My patients and readers of my articles and blogs are very familiar with my strong stance on the absolute need for annual prostate cancer PSA screenings to diagnose and treat prostate cancer. I have never been a proponent of the ill-advised recommendation of the United States Preventive Services Task Force (USPSTF) to stop routine PSA screenings

A little history is in order. In 2008, USPSTF ignited controversy in the medical community when they advised against most routine screening for prostate cancer with a PSA blood test. In 2012, the USPSTF went on to issue guidelines against PSA screenings. This recommendation set off a firestorm of debate in the urological community and I joined my colleagues in condemning this recommendation. Most urologists are advocates of annual prostate testing with a PSA and a rectal examination.

In the ensuing years, there have been a number of studies illustrating that the increase in prostate cancer deaths can be linked to a slowdown in routine PSA screenings. Now, definitive evidence is in! A January 2021 study, “Association of Reductions in PSA Screening Across States with Increased Metastatic Prostate Cancer in the United States,” establishes the fact that the rise in metastatic prostate cancer is linked to PSA screening reduction. At the 2021 Genitourinary Cancers Symposium, investigators reported the following finding, “In states with larger decreases in PSA screening, there was a larger increase in the incidence of metastatic prostate cancer at diagnosis.”1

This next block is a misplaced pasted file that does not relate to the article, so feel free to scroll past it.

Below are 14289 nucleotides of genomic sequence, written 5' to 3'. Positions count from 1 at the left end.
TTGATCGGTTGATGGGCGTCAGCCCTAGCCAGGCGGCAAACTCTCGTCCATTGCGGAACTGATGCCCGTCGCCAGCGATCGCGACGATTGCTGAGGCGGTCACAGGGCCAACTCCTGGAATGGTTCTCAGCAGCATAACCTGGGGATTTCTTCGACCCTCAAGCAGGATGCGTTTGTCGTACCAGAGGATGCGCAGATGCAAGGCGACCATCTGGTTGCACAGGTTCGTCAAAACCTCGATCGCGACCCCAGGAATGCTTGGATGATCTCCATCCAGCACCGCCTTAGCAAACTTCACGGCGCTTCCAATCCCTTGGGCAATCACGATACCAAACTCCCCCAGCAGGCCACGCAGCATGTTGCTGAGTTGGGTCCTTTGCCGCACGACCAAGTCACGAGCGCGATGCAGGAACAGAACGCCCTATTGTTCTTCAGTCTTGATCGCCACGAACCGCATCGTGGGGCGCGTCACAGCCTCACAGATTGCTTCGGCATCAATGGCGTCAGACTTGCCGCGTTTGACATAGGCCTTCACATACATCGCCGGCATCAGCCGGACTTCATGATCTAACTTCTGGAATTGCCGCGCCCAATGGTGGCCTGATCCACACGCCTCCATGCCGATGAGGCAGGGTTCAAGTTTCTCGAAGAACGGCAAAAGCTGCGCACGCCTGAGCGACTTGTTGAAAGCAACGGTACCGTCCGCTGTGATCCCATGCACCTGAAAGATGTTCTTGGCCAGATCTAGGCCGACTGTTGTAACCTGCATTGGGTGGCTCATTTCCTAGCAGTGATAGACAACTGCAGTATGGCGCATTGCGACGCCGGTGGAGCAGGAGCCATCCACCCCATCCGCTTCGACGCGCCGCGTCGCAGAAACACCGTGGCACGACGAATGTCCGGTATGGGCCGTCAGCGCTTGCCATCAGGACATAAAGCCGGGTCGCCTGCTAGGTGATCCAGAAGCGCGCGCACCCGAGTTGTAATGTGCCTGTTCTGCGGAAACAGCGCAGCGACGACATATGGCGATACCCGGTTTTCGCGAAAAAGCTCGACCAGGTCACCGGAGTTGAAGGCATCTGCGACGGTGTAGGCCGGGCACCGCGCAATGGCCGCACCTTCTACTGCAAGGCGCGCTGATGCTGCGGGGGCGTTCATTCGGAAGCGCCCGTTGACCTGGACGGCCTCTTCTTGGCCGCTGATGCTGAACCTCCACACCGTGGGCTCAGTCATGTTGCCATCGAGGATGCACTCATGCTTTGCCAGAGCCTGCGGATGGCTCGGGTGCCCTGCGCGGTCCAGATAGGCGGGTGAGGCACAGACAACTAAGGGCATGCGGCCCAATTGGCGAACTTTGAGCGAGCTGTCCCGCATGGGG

I have one of the largest prostate cancer practices in the world. My goal is to diagnose prostate cancers at an early stage so they can be treated with one of the minimally invasive options that I have helped to develop. By taking charge of your healthcare, and being sure you are properly screened every year, you can prevent advanced prostate cancer. (Read my September 2020 article, “Four Ways to Prevent Advanced Prostate Cancer”).

1 Vidit Sharma, Abhishek Venkataramana, et al. Association of reductions in PSA screening across states with increased metastatic prostate cancer in the United States. J Clin Oncol. 2021;39(suppl 6):228. doi:10.1200/JCO.2021.39.6_suppl.228

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